Each ray of sunlight shapes this building. The far northern latitude of Helsinki, with very long times of daylight in summer and very short times of daylight in winter, invites a dynamic response. The result is a building whose upper volume seems to float, reflecting the precise movement of the sun in relation to the site. Light dances in between the upper and lower parts of the building, marking the void defined by the longest and shortest days of the year.
Situated on a harbor, standing parallel to the western part of the Helsinki grid, this museum-as-observatory offers visitors simultaneous views of art and the environment. After sunset, visitors can see Polaris (the North Star) by looking through a telescopic channel that runs up the core of the building. This thin, cylindrical void is also the central spine (or eye of the stair) of a grand curvilinear staircase that links the ground with the upper gallery spaces, while a straight stairwell situated high above the lobby connects the two volumes directly.
The volumes themselves do not touch, allowing the sun to pass between them and reach the lobby floor at all times, casting ever-changing shadows throughout the space. The openness of the vaulted spaces enhances the experience of viewing the museum’s collection, as well as exposing the building’s unique structural nature. The vaulted roof protects the artwork from direct sunlight, while its sheltering shape flows down toward the earth. In contrast, the bowl-shaped upper volume reaches toward the sky, creating an ideal floor for an auditorium where seating ascends along contour lines.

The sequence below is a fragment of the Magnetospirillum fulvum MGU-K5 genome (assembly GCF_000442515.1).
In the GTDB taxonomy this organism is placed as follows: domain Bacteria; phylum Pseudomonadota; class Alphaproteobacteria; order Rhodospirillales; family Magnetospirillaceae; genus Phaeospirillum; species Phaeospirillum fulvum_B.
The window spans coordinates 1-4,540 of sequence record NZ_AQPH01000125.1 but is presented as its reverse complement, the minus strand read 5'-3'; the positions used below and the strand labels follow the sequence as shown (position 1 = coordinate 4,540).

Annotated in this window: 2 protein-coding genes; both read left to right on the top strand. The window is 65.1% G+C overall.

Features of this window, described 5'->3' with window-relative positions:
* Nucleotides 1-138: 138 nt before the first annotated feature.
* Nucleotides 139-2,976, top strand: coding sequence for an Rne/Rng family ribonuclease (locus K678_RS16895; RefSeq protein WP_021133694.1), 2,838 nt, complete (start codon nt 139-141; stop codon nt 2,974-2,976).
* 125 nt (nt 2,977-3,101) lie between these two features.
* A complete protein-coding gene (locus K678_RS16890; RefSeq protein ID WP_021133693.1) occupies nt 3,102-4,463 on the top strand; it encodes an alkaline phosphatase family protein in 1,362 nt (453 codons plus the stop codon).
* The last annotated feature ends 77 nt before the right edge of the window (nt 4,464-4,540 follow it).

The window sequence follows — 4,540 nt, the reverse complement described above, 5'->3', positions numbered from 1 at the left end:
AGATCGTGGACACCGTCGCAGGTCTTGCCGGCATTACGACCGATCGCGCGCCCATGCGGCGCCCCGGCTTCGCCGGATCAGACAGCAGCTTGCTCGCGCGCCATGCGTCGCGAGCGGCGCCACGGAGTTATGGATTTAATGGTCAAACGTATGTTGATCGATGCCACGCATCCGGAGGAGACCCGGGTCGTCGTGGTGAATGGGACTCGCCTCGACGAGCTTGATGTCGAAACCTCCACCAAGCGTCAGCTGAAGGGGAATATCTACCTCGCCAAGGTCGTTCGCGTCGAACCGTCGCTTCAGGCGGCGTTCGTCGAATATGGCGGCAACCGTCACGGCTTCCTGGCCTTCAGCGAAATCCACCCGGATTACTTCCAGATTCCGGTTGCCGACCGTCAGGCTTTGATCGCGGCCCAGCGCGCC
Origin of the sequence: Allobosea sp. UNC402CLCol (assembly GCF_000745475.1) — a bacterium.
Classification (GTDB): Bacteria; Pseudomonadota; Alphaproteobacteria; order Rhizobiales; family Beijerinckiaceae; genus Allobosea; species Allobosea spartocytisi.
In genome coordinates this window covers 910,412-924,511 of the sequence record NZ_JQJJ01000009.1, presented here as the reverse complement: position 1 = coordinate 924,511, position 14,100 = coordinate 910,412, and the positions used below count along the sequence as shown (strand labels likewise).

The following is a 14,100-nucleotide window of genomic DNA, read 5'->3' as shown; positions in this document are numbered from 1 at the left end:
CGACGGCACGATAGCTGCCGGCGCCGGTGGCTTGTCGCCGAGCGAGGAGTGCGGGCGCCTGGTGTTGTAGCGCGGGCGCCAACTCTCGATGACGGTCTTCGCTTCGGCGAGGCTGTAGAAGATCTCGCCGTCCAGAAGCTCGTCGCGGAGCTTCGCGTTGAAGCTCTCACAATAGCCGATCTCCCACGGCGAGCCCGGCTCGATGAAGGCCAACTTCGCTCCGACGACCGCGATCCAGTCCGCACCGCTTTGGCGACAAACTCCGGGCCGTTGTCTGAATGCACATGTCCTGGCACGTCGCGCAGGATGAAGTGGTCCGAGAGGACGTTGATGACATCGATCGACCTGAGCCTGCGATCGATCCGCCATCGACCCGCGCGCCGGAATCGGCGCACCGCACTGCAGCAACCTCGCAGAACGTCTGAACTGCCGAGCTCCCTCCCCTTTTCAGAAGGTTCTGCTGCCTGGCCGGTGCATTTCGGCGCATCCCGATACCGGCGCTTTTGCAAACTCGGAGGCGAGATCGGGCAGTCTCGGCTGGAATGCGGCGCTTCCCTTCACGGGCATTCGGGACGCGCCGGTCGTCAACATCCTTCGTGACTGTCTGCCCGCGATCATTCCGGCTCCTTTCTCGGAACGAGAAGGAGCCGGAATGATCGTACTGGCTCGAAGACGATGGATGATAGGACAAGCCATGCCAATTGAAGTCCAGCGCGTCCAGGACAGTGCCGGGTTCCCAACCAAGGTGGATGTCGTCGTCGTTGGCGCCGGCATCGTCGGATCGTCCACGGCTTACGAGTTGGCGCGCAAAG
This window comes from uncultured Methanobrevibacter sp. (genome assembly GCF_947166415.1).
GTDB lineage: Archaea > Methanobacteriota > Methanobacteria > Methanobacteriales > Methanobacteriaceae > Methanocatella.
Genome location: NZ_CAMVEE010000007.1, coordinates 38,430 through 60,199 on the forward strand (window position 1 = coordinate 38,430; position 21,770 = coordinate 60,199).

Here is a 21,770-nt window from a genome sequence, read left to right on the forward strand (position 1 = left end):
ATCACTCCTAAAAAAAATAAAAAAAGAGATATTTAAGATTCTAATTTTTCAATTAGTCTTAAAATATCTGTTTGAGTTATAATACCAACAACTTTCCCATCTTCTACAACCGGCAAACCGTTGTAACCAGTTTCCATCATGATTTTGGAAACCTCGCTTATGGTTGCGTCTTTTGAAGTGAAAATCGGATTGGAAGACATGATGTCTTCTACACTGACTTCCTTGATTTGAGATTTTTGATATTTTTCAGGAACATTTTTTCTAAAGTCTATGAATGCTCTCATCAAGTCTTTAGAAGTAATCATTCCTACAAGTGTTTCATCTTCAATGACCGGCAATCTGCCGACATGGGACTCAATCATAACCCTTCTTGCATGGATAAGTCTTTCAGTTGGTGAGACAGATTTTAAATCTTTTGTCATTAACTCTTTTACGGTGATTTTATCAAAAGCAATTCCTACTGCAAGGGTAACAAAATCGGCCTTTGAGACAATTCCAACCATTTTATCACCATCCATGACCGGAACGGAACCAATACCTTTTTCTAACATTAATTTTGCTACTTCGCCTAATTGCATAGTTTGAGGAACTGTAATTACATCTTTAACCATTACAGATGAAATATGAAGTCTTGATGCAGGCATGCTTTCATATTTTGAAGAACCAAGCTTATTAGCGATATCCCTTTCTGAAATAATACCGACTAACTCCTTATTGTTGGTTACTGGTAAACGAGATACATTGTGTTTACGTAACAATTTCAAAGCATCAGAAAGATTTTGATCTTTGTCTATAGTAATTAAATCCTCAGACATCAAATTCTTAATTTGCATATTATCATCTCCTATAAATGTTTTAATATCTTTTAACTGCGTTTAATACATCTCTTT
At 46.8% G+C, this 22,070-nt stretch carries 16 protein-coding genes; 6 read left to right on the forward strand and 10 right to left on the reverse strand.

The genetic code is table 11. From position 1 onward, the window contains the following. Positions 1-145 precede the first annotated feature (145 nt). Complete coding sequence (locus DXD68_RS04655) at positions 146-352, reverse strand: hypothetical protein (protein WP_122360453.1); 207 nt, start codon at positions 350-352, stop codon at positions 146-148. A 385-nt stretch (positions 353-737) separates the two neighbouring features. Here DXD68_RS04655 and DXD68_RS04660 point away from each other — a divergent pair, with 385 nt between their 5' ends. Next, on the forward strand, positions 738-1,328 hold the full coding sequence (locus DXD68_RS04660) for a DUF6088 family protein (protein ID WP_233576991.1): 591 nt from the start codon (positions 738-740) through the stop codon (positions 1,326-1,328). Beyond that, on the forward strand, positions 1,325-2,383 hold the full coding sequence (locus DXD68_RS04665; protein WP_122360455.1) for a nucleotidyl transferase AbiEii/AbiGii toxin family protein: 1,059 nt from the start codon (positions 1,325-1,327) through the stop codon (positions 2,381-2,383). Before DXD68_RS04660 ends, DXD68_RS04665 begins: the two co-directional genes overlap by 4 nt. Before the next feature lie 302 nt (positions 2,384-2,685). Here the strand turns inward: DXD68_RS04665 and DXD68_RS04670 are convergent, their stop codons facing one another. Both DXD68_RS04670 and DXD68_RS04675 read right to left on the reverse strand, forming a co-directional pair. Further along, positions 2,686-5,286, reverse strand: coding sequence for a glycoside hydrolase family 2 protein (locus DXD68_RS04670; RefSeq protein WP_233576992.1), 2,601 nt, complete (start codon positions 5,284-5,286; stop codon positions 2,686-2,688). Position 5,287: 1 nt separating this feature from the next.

A museum has to have a strong recognizable character while remaining flexible enough to accommodate all types of exhibitions and events. The earth-bound volume offers a café, museum store, offices, and a range of concentrated, chapel-like spaces designated for open plan shows. In the floating volume, an auditorium hosts performances, lectures, and discussions, while a roof terrace/sculpture garden, fine dining restaurant, and cocktail bar invite visitors to enjoy views across the city and beyond. Museums are about understanding our society and culture in relationship to our planet and the universe; the Art Observatory strives to capture this dynamic experience.